# Risk and Return of a Single Asset

8th May 2021

The typical object of investment is to make current income from investments in the form of dividends and interest income. The investments should earn reasonable and expected rate of return on investments. Certain investments like bank deposits, public deposits, debentures, bonds etc. will carry a fixed rate of return payable periodically.

In case of investments in shares of companies, the periodical payments in the form of dividends are not assured, but it may ensure higher returns than fixed income investments. But the investments in equity shares of companies carry higher risk than fixed income instruments.

Another form of return is in the form of capital appreciation. This element of return is the difference between the purchase price and the price at which the asset can be sold, it can be a capital gain or capital loss arising due to change in the price of the investment.

The rate of return of a particular investment is calculated as follows:

Annual Rate of Return:

The annual rate of return of a particular investment can be calculated as follows:

R = {D1+(P1-P0)}/P0

Were,

R = Annual rate of return of a share

D1 = Dividend paid at the end of the year

P0 = Market price of share at the beginning of the year

P1 = Market price of share at the end of the year

The above formula is used for calculation of annual return of an investment in shares. In the above formula, D1/P0 represents dividend yield and (P1 – P0)/P0 represents capital gain or loss.

Average Rate of Return:

The rate of return can also be calculated for a period more than one year. The average rate of return represents the average of annual rates of return over a period of years.

The formula used for calculation of average rate of return is given below:

R̅ = 1/n (R1+R2+…. +Rn)

Where, R̅ = Average rate of return

R1, R2 …..Rn = Annual rate of return in period 1, 2,…..

n = Total number of periods

Risk on Single Asset:

The concept of risk is more difficult to quantify. Statistically we can express risk in terms of standard deviation of return. For example, in case of gilt edged security or government bonds, the risk is nil since the return does not vary – it is fixed. But strictly speaking if we consider inflation and calculate real rate of return (inflation adjusted) we find that even government bonds have some amount of risk since the rate of inflation may vary.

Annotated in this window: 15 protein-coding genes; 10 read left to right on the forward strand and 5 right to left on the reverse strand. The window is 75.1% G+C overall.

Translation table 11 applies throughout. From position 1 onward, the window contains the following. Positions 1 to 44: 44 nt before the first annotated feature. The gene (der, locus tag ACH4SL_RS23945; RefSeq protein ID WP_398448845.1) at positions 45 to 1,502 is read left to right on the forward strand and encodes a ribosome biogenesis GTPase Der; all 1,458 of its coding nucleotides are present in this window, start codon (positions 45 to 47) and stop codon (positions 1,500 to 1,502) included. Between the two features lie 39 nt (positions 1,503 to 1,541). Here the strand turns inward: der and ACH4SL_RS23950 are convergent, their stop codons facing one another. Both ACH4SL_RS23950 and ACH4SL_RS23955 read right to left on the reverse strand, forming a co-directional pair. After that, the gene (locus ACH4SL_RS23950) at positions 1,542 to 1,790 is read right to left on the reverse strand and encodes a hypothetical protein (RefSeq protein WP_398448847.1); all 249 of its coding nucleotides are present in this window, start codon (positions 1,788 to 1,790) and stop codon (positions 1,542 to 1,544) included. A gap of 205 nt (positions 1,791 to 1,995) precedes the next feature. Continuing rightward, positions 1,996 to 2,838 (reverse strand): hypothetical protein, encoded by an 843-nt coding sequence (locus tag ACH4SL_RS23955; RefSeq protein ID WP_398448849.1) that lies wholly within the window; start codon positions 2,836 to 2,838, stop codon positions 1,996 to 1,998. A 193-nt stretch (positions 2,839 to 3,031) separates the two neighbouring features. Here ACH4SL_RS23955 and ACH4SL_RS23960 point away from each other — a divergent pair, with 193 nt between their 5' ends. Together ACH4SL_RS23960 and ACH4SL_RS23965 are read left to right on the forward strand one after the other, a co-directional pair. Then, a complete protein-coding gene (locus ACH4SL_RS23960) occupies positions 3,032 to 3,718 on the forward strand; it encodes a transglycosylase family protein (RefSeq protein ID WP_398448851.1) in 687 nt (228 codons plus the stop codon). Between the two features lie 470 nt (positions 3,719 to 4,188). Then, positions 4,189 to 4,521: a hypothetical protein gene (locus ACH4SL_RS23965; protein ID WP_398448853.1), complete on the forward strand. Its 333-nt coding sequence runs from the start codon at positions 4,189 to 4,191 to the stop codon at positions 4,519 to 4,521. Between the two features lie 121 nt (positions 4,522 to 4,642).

Return from unsecured fixed deposits appear to have zero variability and hence zero risk. But there is a risk of default of interest as well as the principal. In such case the rate of return can be negative. Hence, this investment has high risk though apparently it carries zero risk. For other investments like shares, business etc., where the rate of return is not fixed, there may be a schedule of return with associated probability for each rate of return.

The mean of the probable returns gives the expected rate of return and the standard deviation or variance which is square of standard deviation measures risk. Higher the range of the probable return, higher the standard deviation and hence higher the risk. A risk averse investor will look for return where the range is low. Hence, low standard deviation means low risk.

The problem in portfolio management is to minimize the standard deviation without sacrificing expected rate of return. This is possible by diversification. Risk is measured in terms of variability of returns. If Investment ‘A’ and Investment ‘B’ whose mean rate of return is same as shown in figure 3.9.

Variability of Return The returns of Investment ‘A’ show more variability than Investment ‘B’. In view of the variability of returns, Investment ‘A’ is riskier, even though both the investments are having the same mean returns.